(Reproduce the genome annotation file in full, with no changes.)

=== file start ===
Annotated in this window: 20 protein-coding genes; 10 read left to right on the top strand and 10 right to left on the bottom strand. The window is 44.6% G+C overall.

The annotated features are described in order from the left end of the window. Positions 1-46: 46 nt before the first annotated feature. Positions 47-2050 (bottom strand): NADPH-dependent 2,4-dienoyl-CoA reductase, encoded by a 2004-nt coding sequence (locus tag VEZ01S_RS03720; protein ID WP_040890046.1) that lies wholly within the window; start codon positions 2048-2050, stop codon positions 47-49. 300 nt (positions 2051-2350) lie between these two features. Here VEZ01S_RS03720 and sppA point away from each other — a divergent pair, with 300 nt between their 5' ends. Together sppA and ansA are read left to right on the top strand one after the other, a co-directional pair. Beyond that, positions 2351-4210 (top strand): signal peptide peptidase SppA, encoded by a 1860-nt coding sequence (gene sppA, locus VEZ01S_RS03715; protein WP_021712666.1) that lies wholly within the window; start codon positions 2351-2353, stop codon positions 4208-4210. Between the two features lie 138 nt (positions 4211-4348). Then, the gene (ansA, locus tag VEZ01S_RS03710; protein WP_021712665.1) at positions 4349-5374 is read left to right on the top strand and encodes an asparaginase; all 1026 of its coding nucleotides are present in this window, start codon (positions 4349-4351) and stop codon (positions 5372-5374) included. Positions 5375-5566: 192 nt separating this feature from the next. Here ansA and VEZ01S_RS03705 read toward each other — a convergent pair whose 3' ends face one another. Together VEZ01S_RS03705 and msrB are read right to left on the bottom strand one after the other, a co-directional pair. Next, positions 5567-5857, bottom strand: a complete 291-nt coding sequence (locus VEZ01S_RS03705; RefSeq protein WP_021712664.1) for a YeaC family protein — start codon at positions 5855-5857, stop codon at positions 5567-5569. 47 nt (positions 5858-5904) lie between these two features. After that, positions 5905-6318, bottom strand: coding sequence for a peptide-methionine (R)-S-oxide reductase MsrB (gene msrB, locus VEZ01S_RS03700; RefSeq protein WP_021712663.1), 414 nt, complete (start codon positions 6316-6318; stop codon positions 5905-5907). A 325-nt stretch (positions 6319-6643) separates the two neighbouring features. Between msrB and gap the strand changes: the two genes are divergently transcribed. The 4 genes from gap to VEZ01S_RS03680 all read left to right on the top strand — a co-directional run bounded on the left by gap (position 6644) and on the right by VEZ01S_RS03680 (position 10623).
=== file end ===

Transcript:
Annotated in this window: 20 protein-coding genes; 10 read left to right on the top strand and 10 right to left on the bottom strand. The window is 44.6% G+C overall.

The annotated features are described in order from the left end of the window. Positions 1-46: 46 nt before the first annotated feature. Positions 47-2050 (bottom strand): NADPH-dependent 2,4-dienoyl-CoA reductase, encoded by a 2004-nt coding sequence (locus tag VEZ01S_RS03720; protein ID WP_040890046.1) that lies wholly within the window; start codon positions 2048-2050, stop codon positions 47-49. 300 nt (positions 2051-2350) lie between these two features. Here VEZ01S_RS03720 and sppA point away from each other — a divergent pair, with 300 nt between their 5' ends. Together sppA and ansA are read left to right on the top strand one after the other, a co-directional pair. Beyond that, positions 2351-4210 (top strand): signal peptide peptidase SppA, encoded by a 1860-nt coding sequence (gene sppA, locus VEZ01S_RS03715; protein WP_021712666.1) that lies wholly within the window; start codon positions 2351-2353, stop codon positions 4208-4210. Between the two features lie 138 nt (positions 4211-4348). Then, the gene (ansA, locus tag VEZ01S_RS03710; protein WP_021712665.1) at positions 4349-5374 is read left to right on the top strand and encodes an asparaginase; all 1026 of its coding nucleotides are present in this window, start codon (positions 4349-4351) and stop codon (positions 5372-5374) included. Positions 5375-5566: 192 nt separating this feature from the next. Here ansA and VEZ01S_RS03705 read toward each other — a convergent pair whose 3' ends face one another. Together VEZ01S_RS03705 and msrB are read right to left on the bottom strand one after the other, a co-directional pair. Next, positions 5567-5857, bottom strand: a complete 291-nt coding sequence (locus VEZ01S_RS03705; RefSeq protein WP_021712664.1) for a YeaC family protein — start codon at positions 5855-5857, stop codon at positions 5567-5569. 47 nt (positions 5858-5904) lie between these two features. After that, positions 5905-6318, bottom strand: coding sequence for a peptide-methionine (R)-S-oxide reductase MsrB (gene msrB, locus VEZ01S_RS03700; RefSeq protein WP_021712663.1), 414 nt, complete (start codon positions 6316-6318; stop codon positions 5905-5907). A 325-nt stretch (positions 6319-6643) separates the two neighbouring features. Between msrB and gap the strand changes: the two genes are divergently transcribed. The 4 genes from gap to VEZ01S_RS03680 all read left to right on the top strand — a co-directional run bounded on the left by gap (position 6644) and on the right by VEZ01S_RS03680 (position 10623).